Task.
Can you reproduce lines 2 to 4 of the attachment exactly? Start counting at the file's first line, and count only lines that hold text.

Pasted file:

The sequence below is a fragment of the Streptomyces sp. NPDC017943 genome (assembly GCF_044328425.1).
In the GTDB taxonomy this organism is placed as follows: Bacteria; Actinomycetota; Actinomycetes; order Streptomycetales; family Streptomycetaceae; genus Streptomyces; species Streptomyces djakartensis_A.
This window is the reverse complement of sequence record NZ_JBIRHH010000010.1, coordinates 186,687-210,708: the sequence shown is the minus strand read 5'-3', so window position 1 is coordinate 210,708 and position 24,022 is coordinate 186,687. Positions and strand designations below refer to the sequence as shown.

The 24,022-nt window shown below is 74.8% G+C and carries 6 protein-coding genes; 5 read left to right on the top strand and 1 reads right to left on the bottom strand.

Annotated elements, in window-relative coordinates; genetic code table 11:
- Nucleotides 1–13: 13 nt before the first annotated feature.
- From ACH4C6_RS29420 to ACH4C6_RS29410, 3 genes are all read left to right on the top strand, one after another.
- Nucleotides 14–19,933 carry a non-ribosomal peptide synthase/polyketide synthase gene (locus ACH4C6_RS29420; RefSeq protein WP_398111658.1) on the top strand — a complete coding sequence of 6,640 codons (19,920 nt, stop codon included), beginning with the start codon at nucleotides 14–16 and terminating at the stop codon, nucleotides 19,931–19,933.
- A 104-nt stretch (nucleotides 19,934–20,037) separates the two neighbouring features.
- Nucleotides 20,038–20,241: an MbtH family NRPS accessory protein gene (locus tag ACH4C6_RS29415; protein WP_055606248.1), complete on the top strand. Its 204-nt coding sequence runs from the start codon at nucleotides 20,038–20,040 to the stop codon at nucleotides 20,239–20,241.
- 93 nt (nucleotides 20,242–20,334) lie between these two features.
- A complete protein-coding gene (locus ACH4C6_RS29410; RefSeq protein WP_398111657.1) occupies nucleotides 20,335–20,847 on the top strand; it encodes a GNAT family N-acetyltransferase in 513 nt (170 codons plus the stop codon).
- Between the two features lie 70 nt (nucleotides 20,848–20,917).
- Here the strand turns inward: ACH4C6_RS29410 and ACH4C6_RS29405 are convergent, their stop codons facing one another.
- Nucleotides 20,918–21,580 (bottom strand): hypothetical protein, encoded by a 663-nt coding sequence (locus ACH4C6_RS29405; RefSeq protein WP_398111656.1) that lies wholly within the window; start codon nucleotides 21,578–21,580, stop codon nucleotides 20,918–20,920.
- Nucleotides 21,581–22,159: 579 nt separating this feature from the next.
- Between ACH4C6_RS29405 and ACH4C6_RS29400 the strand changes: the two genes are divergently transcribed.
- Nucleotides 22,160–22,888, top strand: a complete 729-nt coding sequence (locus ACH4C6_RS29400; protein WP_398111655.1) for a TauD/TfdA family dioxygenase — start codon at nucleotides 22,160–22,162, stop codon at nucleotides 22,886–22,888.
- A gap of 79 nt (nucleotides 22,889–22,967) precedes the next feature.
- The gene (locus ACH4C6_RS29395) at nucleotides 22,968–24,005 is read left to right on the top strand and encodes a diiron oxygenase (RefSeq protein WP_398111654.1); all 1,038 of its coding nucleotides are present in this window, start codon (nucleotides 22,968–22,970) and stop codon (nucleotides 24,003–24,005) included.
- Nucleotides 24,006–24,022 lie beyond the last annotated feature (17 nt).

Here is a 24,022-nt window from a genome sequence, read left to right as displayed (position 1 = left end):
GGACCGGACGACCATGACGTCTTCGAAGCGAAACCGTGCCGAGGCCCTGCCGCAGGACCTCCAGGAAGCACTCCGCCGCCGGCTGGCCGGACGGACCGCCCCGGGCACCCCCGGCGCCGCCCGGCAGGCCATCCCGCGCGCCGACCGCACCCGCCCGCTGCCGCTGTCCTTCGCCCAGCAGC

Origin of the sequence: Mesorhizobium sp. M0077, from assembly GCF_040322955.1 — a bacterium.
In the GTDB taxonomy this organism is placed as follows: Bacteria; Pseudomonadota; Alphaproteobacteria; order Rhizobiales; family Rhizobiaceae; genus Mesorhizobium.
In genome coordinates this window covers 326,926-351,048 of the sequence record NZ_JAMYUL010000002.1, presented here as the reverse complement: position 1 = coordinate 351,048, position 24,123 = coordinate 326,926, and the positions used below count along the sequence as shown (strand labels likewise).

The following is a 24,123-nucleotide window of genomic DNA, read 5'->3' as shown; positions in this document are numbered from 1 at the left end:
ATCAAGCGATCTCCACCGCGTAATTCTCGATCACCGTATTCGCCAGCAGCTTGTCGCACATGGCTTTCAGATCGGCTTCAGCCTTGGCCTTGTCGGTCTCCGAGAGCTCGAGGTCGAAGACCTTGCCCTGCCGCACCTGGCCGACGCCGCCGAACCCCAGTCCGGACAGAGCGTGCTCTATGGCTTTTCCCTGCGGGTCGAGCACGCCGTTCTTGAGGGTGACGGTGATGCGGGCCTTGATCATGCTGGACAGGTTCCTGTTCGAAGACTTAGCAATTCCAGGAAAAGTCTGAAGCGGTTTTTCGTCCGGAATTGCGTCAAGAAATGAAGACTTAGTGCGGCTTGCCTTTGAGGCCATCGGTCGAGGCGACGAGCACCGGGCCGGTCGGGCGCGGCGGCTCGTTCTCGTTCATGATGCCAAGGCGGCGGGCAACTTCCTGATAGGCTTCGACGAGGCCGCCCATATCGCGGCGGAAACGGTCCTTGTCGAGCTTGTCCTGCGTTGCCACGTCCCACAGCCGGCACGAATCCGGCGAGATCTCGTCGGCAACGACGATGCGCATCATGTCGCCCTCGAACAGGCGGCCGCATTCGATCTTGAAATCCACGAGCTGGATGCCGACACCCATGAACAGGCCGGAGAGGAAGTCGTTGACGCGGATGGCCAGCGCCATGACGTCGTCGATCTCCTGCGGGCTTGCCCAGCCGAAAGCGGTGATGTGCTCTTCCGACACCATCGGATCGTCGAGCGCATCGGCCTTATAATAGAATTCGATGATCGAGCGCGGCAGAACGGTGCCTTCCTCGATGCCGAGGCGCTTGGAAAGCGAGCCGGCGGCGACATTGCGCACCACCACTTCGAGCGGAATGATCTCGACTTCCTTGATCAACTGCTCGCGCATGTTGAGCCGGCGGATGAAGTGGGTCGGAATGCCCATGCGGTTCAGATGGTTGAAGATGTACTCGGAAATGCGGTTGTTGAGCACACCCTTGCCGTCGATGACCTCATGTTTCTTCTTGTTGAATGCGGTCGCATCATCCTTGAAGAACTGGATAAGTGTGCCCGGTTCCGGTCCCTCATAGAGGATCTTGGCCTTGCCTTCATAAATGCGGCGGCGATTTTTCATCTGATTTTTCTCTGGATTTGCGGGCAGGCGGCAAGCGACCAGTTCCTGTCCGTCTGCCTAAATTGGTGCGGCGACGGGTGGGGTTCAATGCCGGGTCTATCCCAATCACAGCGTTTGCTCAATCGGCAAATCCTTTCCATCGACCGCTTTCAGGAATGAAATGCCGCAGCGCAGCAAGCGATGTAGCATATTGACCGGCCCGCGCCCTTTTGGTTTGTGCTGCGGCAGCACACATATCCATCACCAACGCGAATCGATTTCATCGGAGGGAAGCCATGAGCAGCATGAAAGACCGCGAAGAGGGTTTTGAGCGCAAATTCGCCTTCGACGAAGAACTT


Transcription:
In the GTDB taxonomy this organism is placed as follows: Bacteria; Actinomycetota; Actinomycetes; order Streptomycetales; family Streptomycetaceae; genus Streptomyces; species Streptomyces djakartensis_A.
This window is the reverse complement of sequence record NZ_JBIRHH010000010.1, coordinates 186,687-210,708: the sequence shown is the minus strand read 5'-3', so window position 1 is coordinate 210,708 and position 24,022 is coordinate 186,687. Positions and strand designations below refer to the sequence as shown.

The 24,022-nt window shown below is 74.8% G+C and carries 6 protein-coding genes; 5 read left to right on the top strand and 1 reads right to left on the bottom strand.